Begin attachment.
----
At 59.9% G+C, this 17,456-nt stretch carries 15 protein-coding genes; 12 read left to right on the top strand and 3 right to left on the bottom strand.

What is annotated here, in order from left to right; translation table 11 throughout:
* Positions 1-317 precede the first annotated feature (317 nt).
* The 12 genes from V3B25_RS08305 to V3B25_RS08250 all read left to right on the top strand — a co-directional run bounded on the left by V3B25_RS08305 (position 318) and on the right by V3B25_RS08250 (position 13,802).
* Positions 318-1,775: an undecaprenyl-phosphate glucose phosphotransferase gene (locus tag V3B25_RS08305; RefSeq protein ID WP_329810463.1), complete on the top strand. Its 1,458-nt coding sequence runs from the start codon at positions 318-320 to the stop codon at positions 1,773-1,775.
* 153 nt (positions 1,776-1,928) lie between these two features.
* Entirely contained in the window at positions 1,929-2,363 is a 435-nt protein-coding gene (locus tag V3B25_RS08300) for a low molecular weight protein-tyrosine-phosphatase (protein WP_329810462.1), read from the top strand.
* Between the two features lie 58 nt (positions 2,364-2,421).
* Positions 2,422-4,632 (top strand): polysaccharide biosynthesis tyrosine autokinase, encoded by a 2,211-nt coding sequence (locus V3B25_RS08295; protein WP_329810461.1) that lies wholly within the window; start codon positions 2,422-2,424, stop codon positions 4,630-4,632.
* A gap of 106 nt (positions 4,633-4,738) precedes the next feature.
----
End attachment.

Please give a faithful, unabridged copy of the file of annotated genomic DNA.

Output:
At 59.9% G+C, this 17,456-nt stretch carries 15 protein-coding genes; 12 read left to right on the top strand and 3 right to left on the bottom strand.

What is annotated here, in order from left to right; translation table 11 throughout:
* Positions 1-317 precede the first annotated feature (317 nt).
* The 12 genes from V3B25_RS08305 to V3B25_RS08250 all read left to right on the top strand — a co-directional run bounded on the left by V3B25_RS08305 (position 318) and on the right by V3B25_RS08250 (position 13,802).
* Positions 318-1,775: an undecaprenyl-phosphate glucose phosphotransferase gene (locus tag V3B25_RS08305; RefSeq protein ID WP_329810463.1), complete on the top strand. Its 1,458-nt coding sequence runs from the start codon at positions 318-320 to the stop codon at positions 1,773-1,775.
* 153 nt (positions 1,776-1,928) lie between these two features.
* Entirely contained in the window at positions 1,929-2,363 is a 435-nt protein-coding gene (locus tag V3B25_RS08300) for a low molecular weight protein-tyrosine-phosphatase (protein WP_329810462.1), read from the top strand.
* Between the two features lie 58 nt (positions 2,364-2,421).
* Positions 2,422-4,632 (top strand): polysaccharide biosynthesis tyrosine autokinase, encoded by a 2,211-nt coding sequence (locus V3B25_RS08295; protein WP_329810461.1) that lies wholly within the window; start codon positions 2,422-2,424, stop codon positions 4,630-4,632.
* A gap of 106 nt (positions 4,633-4,738) precedes the next feature.